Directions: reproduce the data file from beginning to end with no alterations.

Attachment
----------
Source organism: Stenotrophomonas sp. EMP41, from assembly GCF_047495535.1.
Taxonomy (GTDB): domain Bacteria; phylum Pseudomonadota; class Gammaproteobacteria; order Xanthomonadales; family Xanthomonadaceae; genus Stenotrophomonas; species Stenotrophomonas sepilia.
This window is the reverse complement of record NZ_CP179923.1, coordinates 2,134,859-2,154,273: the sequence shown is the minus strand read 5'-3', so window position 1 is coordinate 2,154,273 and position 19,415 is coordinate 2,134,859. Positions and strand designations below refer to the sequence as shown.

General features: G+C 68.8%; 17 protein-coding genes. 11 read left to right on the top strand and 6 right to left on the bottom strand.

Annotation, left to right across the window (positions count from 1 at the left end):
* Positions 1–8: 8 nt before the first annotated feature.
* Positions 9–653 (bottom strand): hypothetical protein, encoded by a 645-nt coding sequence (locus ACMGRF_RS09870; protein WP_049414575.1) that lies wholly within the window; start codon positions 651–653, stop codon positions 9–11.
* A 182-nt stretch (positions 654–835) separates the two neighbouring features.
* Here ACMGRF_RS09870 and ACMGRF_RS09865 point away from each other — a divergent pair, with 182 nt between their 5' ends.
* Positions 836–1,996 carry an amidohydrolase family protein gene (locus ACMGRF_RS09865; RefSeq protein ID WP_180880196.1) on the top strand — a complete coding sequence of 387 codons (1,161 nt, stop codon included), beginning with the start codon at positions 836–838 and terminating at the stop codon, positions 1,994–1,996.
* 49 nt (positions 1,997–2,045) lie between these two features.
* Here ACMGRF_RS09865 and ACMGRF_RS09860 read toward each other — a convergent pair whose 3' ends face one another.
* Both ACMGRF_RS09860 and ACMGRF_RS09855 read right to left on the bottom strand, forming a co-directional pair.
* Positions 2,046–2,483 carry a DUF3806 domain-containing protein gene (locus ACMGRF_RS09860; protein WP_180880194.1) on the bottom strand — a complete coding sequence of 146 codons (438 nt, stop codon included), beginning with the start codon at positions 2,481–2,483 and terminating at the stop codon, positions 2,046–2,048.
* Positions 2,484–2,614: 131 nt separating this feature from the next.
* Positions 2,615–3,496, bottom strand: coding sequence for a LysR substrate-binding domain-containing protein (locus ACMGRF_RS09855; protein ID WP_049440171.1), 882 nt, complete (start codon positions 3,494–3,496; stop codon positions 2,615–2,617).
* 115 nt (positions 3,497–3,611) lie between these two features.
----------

Source organism: Stenotrophomonas sp. EMP41, from assembly GCF_047495535.1.
Taxonomy (GTDB): domain Bacteria; phylum Pseudomonadota; class Gammaproteobacteria; order Xanthomonadales; family Xanthomonadaceae; genus Stenotrophomonas; species Stenotrophomonas sepilia.
This window is the reverse complement of record NZ_CP179923.1, coordinates 2,134,859-2,154,273: the sequence shown is the minus strand read 5'-3', so window position 1 is coordinate 2,154,273 and position 19,415 is coordinate 2,134,859. Positions and strand designations below refer to the sequence as shown.

General features: G+C 68.8%; 17 protein-coding genes. 11 read left to right on the top strand and 6 right to left on the bottom strand.

Annotation, left to right across the window (positions count from 1 at the left end):
* Positions 1–8: 8 nt before the first annotated feature.
* Positions 9–653 (bottom strand): hypothetical protein, encoded by a 645-nt coding sequence (locus ACMGRF_RS09870; protein WP_049414575.1) that lies wholly within the window; start codon positions 651–653, stop codon positions 9–11.
* A 182-nt stretch (positions 654–835) separates the two neighbouring features.
* Here ACMGRF_RS09870 and ACMGRF_RS09865 point away from each other — a divergent pair, with 182 nt between their 5' ends.
* Positions 836–1,996 carry an amidohydrolase family protein gene (locus ACMGRF_RS09865; RefSeq protein ID WP_180880196.1) on the top strand — a complete coding sequence of 387 codons (1,161 nt, stop codon included), beginning with the start codon at positions 836–838 and terminating at the stop codon, positions 1,994–1,996.
* 49 nt (positions 1,997–2,045) lie between these two features.
* Here ACMGRF_RS09865 and ACMGRF_RS09860 read toward each other — a convergent pair whose 3' ends face one another.
* Both ACMGRF_RS09860 and ACMGRF_RS09855 read right to left on the bottom strand, forming a co-directional pair.
* Positions 2,046–2,483 carry a DUF3806 domain-containing protein gene (locus ACMGRF_RS09860; protein WP_180880194.1) on the bottom strand — a complete coding sequence of 146 codons (438 nt, stop codon included), beginning with the start codon at positions 2,481–2,483 and terminating at the stop codon, positions 2,046–2,048.
* Positions 2,484–2,614: 131 nt separating this feature from the next.
* Positions 2,615–3,496, bottom strand: coding sequence for a LysR substrate-binding domain-containing protein (locus ACMGRF_RS09855; protein ID WP_049440171.1), 882 nt, complete (start codon positions 3,494–3,496; stop codon positions 2,615–2,617).
* 115 nt (positions 3,497–3,611) lie between these two features.